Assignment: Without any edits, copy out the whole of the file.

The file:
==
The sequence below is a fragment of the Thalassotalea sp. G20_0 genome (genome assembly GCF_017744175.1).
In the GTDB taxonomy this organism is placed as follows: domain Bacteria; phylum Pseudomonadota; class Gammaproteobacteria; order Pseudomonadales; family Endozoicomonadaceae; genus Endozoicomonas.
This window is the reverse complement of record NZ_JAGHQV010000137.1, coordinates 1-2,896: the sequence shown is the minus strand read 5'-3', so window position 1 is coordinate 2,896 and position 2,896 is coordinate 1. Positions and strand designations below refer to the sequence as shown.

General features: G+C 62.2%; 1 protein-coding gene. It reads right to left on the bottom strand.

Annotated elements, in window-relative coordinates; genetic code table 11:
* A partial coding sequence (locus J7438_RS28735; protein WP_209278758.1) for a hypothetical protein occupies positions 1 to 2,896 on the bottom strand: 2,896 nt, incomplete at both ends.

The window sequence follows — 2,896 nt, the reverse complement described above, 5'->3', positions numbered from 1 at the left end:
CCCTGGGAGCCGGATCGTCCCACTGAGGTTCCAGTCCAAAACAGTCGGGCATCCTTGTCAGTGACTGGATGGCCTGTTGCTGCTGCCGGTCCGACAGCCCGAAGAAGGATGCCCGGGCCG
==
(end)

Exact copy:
The sequence below is a fragment of the Thalassotalea sp. G20_0 genome (genome assembly GCF_017744175.1).
In the GTDB taxonomy this organism is placed as follows: domain Bacteria; phylum Pseudomonadota; class Gammaproteobacteria; order Pseudomonadales; family Endozoicomonadaceae; genus Endozoicomonas.
This window is the reverse complement of record NZ_JAGHQV010000137.1, coordinates 1-2,896: the sequence shown is the minus strand read 5'-3', so window position 1 is coordinate 2,896 and position 2,896 is coordinate 1. Positions and strand designations below refer to the sequence as shown.

General features: G+C 62.2%; 1 protein-coding gene. It reads right to left on the bottom strand.

Annotated elements, in window-relative coordinates; genetic code table 11:
* A partial coding sequence (locus J7438_RS28735; protein WP_209278758.1) for a hypothetical protein occupies positions 1 to 2,896 on the bottom strand: 2,896 nt, incomplete at both ends.

The window sequence follows — 2,896 nt, the reverse complement described above, 5'->3', positions numbered from 1 at the left end:
CCCTGGGAGCCGGATCGTCCCACTGAGGTTCCAGTCCAAAACAGTCGGGCATCCTTGTCAGTGACTGGATGGCCTGTTGCTGCTGCCGGTCCGACAGCCCGAAGAAGGATGCCCGGGCCG